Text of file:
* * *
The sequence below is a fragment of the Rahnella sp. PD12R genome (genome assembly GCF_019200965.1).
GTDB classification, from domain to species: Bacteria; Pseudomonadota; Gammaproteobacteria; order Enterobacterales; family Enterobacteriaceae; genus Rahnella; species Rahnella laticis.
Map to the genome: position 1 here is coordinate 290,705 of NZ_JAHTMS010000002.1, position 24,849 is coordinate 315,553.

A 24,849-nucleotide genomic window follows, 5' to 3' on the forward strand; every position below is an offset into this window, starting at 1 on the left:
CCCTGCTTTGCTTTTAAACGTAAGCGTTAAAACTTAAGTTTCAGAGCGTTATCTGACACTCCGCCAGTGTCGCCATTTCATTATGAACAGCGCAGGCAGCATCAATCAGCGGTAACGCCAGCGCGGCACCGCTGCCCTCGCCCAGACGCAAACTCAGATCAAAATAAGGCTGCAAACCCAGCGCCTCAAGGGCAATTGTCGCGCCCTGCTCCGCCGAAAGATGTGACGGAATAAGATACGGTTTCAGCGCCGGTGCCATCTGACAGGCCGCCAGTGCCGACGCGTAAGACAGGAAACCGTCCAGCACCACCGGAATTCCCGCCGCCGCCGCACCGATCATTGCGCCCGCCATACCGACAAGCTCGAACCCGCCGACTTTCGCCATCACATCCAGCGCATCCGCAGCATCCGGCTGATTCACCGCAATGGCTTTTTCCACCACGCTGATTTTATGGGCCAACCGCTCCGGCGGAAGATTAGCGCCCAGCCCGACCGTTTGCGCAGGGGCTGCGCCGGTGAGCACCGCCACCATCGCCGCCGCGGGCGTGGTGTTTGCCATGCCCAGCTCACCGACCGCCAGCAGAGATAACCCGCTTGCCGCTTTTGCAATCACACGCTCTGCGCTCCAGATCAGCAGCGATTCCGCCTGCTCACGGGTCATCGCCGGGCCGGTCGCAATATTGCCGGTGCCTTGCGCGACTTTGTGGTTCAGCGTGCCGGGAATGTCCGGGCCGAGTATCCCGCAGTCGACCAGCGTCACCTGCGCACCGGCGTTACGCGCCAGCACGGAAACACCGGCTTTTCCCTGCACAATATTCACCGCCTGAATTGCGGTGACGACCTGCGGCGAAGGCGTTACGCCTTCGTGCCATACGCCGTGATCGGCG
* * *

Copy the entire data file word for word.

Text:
The sequence below is a fragment of the Rahnella sp. PD12R genome (genome assembly GCF_019200965.1).
GTDB classification, from domain to species: Bacteria; Pseudomonadota; Gammaproteobacteria; order Enterobacterales; family Enterobacteriaceae; genus Rahnella; species Rahnella laticis.
Map to the genome: position 1 here is coordinate 290,705 of NZ_JAHTMS010000002.1, position 24,849 is coordinate 315,553.

A 24,849-nucleotide genomic window follows, 5' to 3' on the forward strand; every position below is an offset into this window, starting at 1 on the left:
CCCTGCTTTGCTTTTAAACGTAAGCGTTAAAACTTAAGTTTCAGAGCGTTATCTGACACTCCGCCAGTGTCGCCATTTCATTATGAACAGCGCAGGCAGCATCAATCAGCGGTAACGCCAGCGCGGCACCGCTGCCCTCGCCCAGACGCAAACTCAGATCAAAATAAGGCTGCAAACCCAGCGCCTCAAGGGCAATTGTCGCGCCCTGCTCCGCCGAAAGATGTGACGGAATAAGATACGGTTTCAGCGCCGGTGCCATCTGACAGGCCGCCAGTGCCGACGCGTAAGACAGGAAACCGTCCAGCACCACCGGAATTCCCGCCGCCGCCGCACCGATCATTGCGCCCGCCATACCGACAAGCTCGAACCCGCCGACTTTCGCCATCACATCCAGCGCATCCGCAGCATCCGGCTGATTCACCGCAATGGCTTTTTCCACCACGCTGATTTTATGGGCCAACCGCTCCGGCGGAAGATTAGCGCCCAGCCCGACCGTTTGCGCAGGGGCTGCGCCGGTGAGCACCGCCACCATCGCCGCCGCGGGCGTGGTGTTTGCCATGCCCAGCTCACCGACCGCCAGCAGAGATAACCCGCTTGCCGCTTTTGCAATCACACGCTCTGCGCTCCAGATCAGCAGCGATTCCGCCTGCTCACGGGTCATCGCCGGGCCGGTCGCAATATTGCCGGTGCCTTGCGCGACTTTGTGGTTCAGCGTGCCGGGAATGTCCGGGCCGAGTATCCCGCAGTCGACCAGCGTCACCTGCGCACCGGCGTTACGCGCCAGCACGGAAACACCGGCTTTTCCCTGCACAATATTCACCGCCTGAATTGCGGTGACGACCTGCGGCGAAGGCGTTACGCCTTCGTGCCATACGCCGTGATCGGCG